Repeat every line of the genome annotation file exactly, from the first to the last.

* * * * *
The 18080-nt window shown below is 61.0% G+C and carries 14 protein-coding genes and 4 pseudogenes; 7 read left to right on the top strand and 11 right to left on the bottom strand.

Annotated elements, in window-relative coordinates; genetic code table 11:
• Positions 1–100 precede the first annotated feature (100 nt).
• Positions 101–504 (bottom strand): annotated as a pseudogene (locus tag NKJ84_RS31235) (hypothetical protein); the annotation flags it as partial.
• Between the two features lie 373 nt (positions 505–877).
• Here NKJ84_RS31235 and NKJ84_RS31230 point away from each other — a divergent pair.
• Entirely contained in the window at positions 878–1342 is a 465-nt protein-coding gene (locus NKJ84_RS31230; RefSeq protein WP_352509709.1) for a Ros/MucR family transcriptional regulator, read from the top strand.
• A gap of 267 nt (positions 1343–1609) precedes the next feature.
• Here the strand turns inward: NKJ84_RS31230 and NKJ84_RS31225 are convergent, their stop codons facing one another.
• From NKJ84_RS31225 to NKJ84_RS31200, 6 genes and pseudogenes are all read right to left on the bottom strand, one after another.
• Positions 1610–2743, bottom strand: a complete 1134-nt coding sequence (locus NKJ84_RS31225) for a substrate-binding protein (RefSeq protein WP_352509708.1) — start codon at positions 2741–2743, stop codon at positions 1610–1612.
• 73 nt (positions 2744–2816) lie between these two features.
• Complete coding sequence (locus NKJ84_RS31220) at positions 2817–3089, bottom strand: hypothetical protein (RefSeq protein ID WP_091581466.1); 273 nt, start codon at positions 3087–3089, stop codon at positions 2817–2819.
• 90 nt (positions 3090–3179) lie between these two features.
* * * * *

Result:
The 18080-nt window shown below is 61.0% G+C and carries 14 protein-coding genes and 4 pseudogenes; 7 read left to right on the top strand and 11 right to left on the bottom strand.

Annotated elements, in window-relative coordinates; genetic code table 11:
• Positions 1–100 precede the first annotated feature (100 nt).
• Positions 101–504 (bottom strand): annotated as a pseudogene (locus tag NKJ84_RS31235) (hypothetical protein); the annotation flags it as partial.
• Between the two features lie 373 nt (positions 505–877).
• Here NKJ84_RS31235 and NKJ84_RS31230 point away from each other — a divergent pair.
• Entirely contained in the window at positions 878–1342 is a 465-nt protein-coding gene (locus NKJ84_RS31230; RefSeq protein WP_352509709.1) for a Ros/MucR family transcriptional regulator, read from the top strand.
• A gap of 267 nt (positions 1343–1609) precedes the next feature.
• Here the strand turns inward: NKJ84_RS31230 and NKJ84_RS31225 are convergent, their stop codons facing one another.
• From NKJ84_RS31225 to NKJ84_RS31200, 6 genes and pseudogenes are all read right to left on the bottom strand, one after another.
• Positions 1610–2743, bottom strand: a complete 1134-nt coding sequence (locus NKJ84_RS31225) for a substrate-binding protein (RefSeq protein WP_352509708.1) — start codon at positions 2741–2743, stop codon at positions 1610–1612.
• 73 nt (positions 2744–2816) lie between these two features.
• Complete coding sequence (locus NKJ84_RS31220) at positions 2817–3089, bottom strand: hypothetical protein (RefSeq protein ID WP_091581466.1); 273 nt, start codon at positions 3087–3089, stop codon at positions 2817–2819.
• 90 nt (positions 3090–3179) lie between these two features.